Russian hackers ‘disrupt earthquake relief between Turkey and Syria’ in cyber attack on NATO

    A man sits on top of a collapsed building on February 13, 2023 in Hatay, Turkey (Getty Images)

A man sits on top of a collapsed building on February 13, 2023 in Hatay, Turkey (Getty Images)

According to reports, Russian hackers launched a cyber attack on NATO that disrupted communications with a plane delivering earthquake relief to Turkey and Syria.

The Killnet group – a hacker group affiliated with Russia – has claimed responsibility on Telegram for distributed denial of service (DDos) attacks that have affected the NATO website, according to The Telegraph.

The Strategic Airlift Capability (SAC), a multinational organization that relies on NATO support for military and humanitarian airlifts, was also hit. The SAC is helping to transport search and rescue equipment to areas affected by the devastating earthquake.

The organization was reportedly unable to communicate with a C-17 aircraft in flight due to a network outage, although contact with the aircraft is reported to have never been completely lost.

“We are launching attacks against NATO. Details in a closed channel,” the hacker group, which aims to disrupt military and government websites of countries that support Ukraine, reportedly wrote on one of its Telegram channels.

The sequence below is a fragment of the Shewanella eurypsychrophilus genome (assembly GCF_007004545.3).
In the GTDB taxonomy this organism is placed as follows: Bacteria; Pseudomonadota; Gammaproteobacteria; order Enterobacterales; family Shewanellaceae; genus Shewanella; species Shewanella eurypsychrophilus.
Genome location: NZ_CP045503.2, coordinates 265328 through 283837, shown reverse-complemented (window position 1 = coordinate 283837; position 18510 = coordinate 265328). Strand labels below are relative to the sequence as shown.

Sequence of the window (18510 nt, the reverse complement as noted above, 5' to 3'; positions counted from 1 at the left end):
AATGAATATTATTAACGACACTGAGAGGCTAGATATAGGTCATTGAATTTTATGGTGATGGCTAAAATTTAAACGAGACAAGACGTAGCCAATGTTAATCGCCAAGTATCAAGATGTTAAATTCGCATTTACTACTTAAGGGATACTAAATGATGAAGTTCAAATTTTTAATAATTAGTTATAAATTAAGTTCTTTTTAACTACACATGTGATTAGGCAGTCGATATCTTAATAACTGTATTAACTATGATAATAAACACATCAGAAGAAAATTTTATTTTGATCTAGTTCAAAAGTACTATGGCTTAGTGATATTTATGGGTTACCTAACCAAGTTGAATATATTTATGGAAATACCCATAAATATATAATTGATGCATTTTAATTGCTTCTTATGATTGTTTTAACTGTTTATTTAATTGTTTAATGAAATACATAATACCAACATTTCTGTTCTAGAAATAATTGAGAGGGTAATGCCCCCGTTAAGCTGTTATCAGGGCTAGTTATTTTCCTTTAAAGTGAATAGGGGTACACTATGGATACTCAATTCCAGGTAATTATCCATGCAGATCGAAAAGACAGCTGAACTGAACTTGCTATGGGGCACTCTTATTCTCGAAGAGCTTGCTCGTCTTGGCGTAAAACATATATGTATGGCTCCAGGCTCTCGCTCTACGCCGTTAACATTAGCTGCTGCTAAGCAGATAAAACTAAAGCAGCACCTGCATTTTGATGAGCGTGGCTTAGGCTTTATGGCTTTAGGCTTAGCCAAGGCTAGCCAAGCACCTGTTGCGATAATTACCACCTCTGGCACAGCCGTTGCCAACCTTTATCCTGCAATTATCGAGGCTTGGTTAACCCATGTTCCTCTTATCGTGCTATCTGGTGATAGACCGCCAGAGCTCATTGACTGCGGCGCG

DDos attempt to make a machine or network resource unavailable to users by temporarily or indefinitely interrupting the services of a host connected to a network.

A NATO official confirmed that it had been the victim of a cyber-attack, which caused the NATO Special Operations Headquarters website and other related websites to be down for a few hours.

The NATO official confirmed the attack by the hackers, telling the newspaper: “NATO cyber experts are actively tackling an incident affecting some NATO websites. NATO regularly deals with cyber incidents and takes cyber security very seriously.”

NATO Secretary General Jens Stoltenberg said at a press conference ahead of a meeting of defense ministers that the alliance has taken additional protective measures since Sunday.

“Most NATO websites are functioning normally. Some NATO websites are still having availability issues, but our technical teams are working to restore full access,” he said.

More than 33,000 people died in the magnitude 7.8 earthquake that struck parts of Turkey and Syria on Monday. The toll is expected to increase as rescue teams find no survivors in the coming days.

UN relief chief Martin Griffiths described the quake as “the region’s worst event in 100 years” and predicted the death toll would at least double.

The independent has contacted NATO for further comment.

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